By Luella Morehouse, Stutsman County Extension

Do you ever find yourself throwing away food? Maybe you picked up some food on sale and you bought the larger container. Then your family got tired of the food. The food is in the refrigerator getting moldy. We all waste food from time to time.

Wasted food in homes accounts for up to 40% of total food waste, the Natural Resources Defense Council (NRDC) reports. According to its 2017 study, researchers found that 68% of the discarded food was potentially edible.

Unfortunately, fruits and vegetables topped the list of wasted foods, followed by prepared foods and leftovers. Many adults and children do not eat the daily recommendations for fruits and vegetables. We can’t save all the food, but most of us can take steps to reduce food waste at home.

  • Buy what you need and use the ripest fruits first.

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  • Check out the quality dates on food containers.

  • Arrange your cupboards in “first in, first out” order.

  • Use your leftovers as lunches.

  • Repurpose your leftovers in casseroles, soups, stir-fry, quesadillas or omelets.

  • Freeze your leftover fruits, vegetables and other foods.

Check out “Pinchin’ Pennies in the Kitchen” to learn how to make recipes out of what you have on hand. See for details to stretch your food budget.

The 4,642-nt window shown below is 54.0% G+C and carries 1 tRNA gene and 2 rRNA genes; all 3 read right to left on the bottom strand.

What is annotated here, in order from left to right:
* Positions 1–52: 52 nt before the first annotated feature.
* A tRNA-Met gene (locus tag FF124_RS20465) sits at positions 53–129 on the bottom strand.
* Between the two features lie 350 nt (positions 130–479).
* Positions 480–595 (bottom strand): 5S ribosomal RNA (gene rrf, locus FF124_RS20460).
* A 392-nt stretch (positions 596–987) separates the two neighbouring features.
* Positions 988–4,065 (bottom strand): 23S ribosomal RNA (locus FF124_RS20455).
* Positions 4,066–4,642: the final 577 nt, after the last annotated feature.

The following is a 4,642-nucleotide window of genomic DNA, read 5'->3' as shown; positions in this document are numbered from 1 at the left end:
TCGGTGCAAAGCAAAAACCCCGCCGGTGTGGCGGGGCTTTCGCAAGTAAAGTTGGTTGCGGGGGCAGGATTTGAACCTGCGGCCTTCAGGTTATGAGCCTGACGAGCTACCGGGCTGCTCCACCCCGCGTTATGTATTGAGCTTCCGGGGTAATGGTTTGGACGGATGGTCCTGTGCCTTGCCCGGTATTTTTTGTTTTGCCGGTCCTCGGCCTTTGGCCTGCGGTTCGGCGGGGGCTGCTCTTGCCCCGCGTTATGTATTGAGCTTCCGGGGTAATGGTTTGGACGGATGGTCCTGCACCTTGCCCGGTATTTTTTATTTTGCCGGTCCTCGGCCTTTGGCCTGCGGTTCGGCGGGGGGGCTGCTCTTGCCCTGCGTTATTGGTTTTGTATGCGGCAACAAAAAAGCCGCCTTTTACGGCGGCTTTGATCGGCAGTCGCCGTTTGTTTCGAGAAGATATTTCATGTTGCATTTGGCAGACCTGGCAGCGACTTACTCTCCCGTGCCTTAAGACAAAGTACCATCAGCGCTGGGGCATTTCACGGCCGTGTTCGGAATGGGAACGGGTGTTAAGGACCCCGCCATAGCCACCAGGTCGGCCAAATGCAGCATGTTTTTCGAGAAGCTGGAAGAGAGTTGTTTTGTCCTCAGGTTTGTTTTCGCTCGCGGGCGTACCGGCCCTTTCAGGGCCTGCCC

Do you have any fresh vegetables that are nearing the end of their shelf life? Use them or freeze them. Visit to learn more about food preservation.

Explore Composting With Your Family

What can you do with food scraps, such as potato peelings? According to the Environmental Protection Agency, food scraps and yard waste make up 20% to 30% of what we throw away and could be composted instead.

In fact, about 58% of the participants in the NRDC study felt less guilty if they composted the food instead of throwing it out.

Compost consists of organic materials that can be added to soil that will help your plants grow. Compost is like “black gold” that can be used in your garden to enrich the soil, reduce the need for fertilizers, reduce the amount of organic waste sent to the landfill and reduce the methane emissions from landfills.

Visit to learn about composting.

Article used with permission from Julie Garden-Robinson, Food and Nutrition Specialist, NDSU Extension, The Family Table newsletter, Issue 20. For more information, contact the Stutsman County Extension office at 252-9030 or email